All you need to know about India’s mission to the Sun, Aditya-L1

All you need to know about India's mission to the Sun, Aditya-L1

After a successful Chandrayaan-3 mission, India will study the Sun. Aditya L1 will be the first space-based Indian mission to study the Sun. The spacecraft will be placed in a halo orbit around the Sun at Lagrange point 1 or L1 of the Sun-Earch system. This point is located 1.5 million kilometres from Earth, allowing for continuous observation of solar activities. Notably, the position will help Aditya L1 study the Sun without hindrance from occultations or eclipses.

The satellite will be equipped with seven different instruments or payloads that will be used to study various aspects of the Sun, including the photosphere, chromosphere, and corona. These observations will help scientists better understand our nearest star’s behaviour and how it affects our planet.

Source: ISRO

Objectives of the solar mission

As per the Indian Space Research Organisation’s (ISRO) website, the main objectives of the mission include:

  1. Study the upper atmospheric dynamics (chromospheres and corona) of the Sun.
  2. Study the chromospheric and coronal heating, physics of the partially ionised plasma and initiation of coronal mass ejections and flares.
  3. Observe the in-situ particle and plasma environment, providing data for studying particle dynamics from the Sun.
  4. Study the physics of solar corona and its heating mechanism.
  5. Diagnostics of the coronal and coronal loops plasma are Temperature, velocity and density.
  6. Development, dynamics and origin of CMEs.
  7. Identifying the sequence of processes that occur at multiple layers (chromosphere, base and extended corona) eventually leads to solar eruptive events.
  8. Study of magnetic field topology and magnetic field measurements in the solar corona.
  9. Study of the drivers for space weather (origin, composition and dynamics) of solar wind.

Seven payloads of the ISRO program

The mission will have two types of payloads, Remote Sensing Payloads and In-situ Payloads. Remote Sensing Payloads will include four payloads. The first one will be the Visible Emission Line Coronagraph(VELC), capable of Corona/Imaging and Spectroscopy. The second payload will be the Solar Ultraviolet Imaging Telescope (SUIT), which can gather information on the Photosphere and Chromosphere Imaging (Narrow and Broadband). The third payload will be a high-energy L1 Orbiting X-ray Spectrometer(HEL1OS) capable of a Hard X-ray spectrometer that will observe Sun-as-a-star.

Source: ISRO

In-situ Payloads will include three payloads. The first will be the Aditya Solar Wind Particle Experiment(ASPEX), equipped with Solar wind/Particle Analyzer Protons and heavier Ions with directions. The second payload will be the Plasma Analyser Package For Aditya (PAPA), capable of analysing Solar wind/Particle Analyzer Electrons and heavier Ions with directions. The third and last payload will be Advanced Tri-axial High-Resolution Digital Magnetometers capable of analysing In-situ magnetic field (Bx, By and Bz).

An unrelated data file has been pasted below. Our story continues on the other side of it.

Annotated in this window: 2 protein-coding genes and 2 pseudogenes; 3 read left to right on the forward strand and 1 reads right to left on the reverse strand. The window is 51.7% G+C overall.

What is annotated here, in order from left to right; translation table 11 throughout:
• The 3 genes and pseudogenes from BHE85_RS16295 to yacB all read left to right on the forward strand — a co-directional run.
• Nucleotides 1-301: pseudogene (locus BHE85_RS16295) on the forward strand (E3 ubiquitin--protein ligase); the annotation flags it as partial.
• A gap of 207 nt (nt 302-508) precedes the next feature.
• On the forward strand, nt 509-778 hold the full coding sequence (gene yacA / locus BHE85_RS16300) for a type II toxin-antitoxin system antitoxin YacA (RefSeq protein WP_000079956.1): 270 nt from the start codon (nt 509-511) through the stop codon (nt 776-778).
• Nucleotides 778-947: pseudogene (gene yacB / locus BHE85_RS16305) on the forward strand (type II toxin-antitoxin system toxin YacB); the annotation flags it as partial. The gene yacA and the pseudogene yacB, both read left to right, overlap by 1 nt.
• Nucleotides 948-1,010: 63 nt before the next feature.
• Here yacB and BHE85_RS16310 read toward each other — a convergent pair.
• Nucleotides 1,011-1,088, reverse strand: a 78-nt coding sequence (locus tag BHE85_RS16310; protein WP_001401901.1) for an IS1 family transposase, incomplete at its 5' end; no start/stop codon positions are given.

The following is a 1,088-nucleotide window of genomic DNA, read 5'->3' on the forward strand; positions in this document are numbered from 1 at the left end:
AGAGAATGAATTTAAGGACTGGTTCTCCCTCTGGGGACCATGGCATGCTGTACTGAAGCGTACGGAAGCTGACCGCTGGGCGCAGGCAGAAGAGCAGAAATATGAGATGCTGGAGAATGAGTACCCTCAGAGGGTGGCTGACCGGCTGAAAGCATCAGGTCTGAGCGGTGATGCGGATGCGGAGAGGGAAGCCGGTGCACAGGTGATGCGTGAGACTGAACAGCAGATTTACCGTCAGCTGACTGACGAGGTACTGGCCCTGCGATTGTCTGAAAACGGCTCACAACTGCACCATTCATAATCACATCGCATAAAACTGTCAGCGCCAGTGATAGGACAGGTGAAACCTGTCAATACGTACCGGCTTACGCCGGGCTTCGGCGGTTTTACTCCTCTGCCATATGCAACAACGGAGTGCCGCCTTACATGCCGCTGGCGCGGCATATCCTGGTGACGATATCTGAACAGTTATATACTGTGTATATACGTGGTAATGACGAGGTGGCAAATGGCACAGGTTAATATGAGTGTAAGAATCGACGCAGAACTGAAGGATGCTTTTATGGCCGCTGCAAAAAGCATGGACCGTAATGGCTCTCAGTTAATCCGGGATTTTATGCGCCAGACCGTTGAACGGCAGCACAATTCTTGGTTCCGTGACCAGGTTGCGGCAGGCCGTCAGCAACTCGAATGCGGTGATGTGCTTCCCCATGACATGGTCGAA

What are Lagrange Points

There are five Lagrange points where a small object can stay with reduced fuel consumption for a two-body gravitational system. The two large bodies’ gravitational pull equals the centripetal force required for a small thing to move with them. The five Lagrange points are L1, L2, L3, L4, and L5. L1 lies between the Sun-Earth line and is approximately 1% of the Earth-Sun distance away from Earth.

Trajectory of L1

The Aditya-L1 mission will be launched from Sriharikota by ISRO’s PSLV XL rocket. The spacecraft will first be placed in a Low Earth Orbit and then moved towards the Lagrange point (L1) using onboard propulsion. The total travel time from launch to L1 would take about four months.

Why is it important to study the Sun from space?

To conduct precise measurements in the vast expanse of interplanetary space, it is essential to gather observations from a location beyond the reach of Earth’s magnetic field and atmosphere. This is because the Sun emits various forms of radiation and magnetic fields that are not detectable from the surface of our planet but can be extensively studied in the vast, open expanse of space. By conducting research in this way, scientists can gain a deeper understanding of the complex dynamics that govern our solar system and ultimately advance our knowledge of the Universe.

Is Aditya L1 a complete mission to study the Sun?

The simple answer is no. However, it is a first step. No space mission can be termed a “complete mission” owing to the size of the Solar System, even if not considering the Universe as a whole.

The scientific payloads carried by spacecraft in space are limited by mass, power, and volume, so only a few instruments can be sent on a spacecraft. For example, Aditya-L1 will measure everything from the Lagrange point L1. However, studying phenomena like the directional energy distribution of explosive/eruptive phenomena requires more instruments and viewpoints. L5 is a good vantage point for studying Earth-directed CME events and assessing space weather.

Further, the Sun’s polar regions are not well studied due to the technological challenges of achieving spacecraft orbits for such studies. The Sun’s polar dynamics and magnetic fields play an important role in deriving solar cycles, and studying polarisation measurements of solar radiations at different wavelengths is required to understand the various processes occurring in and around the Sun.

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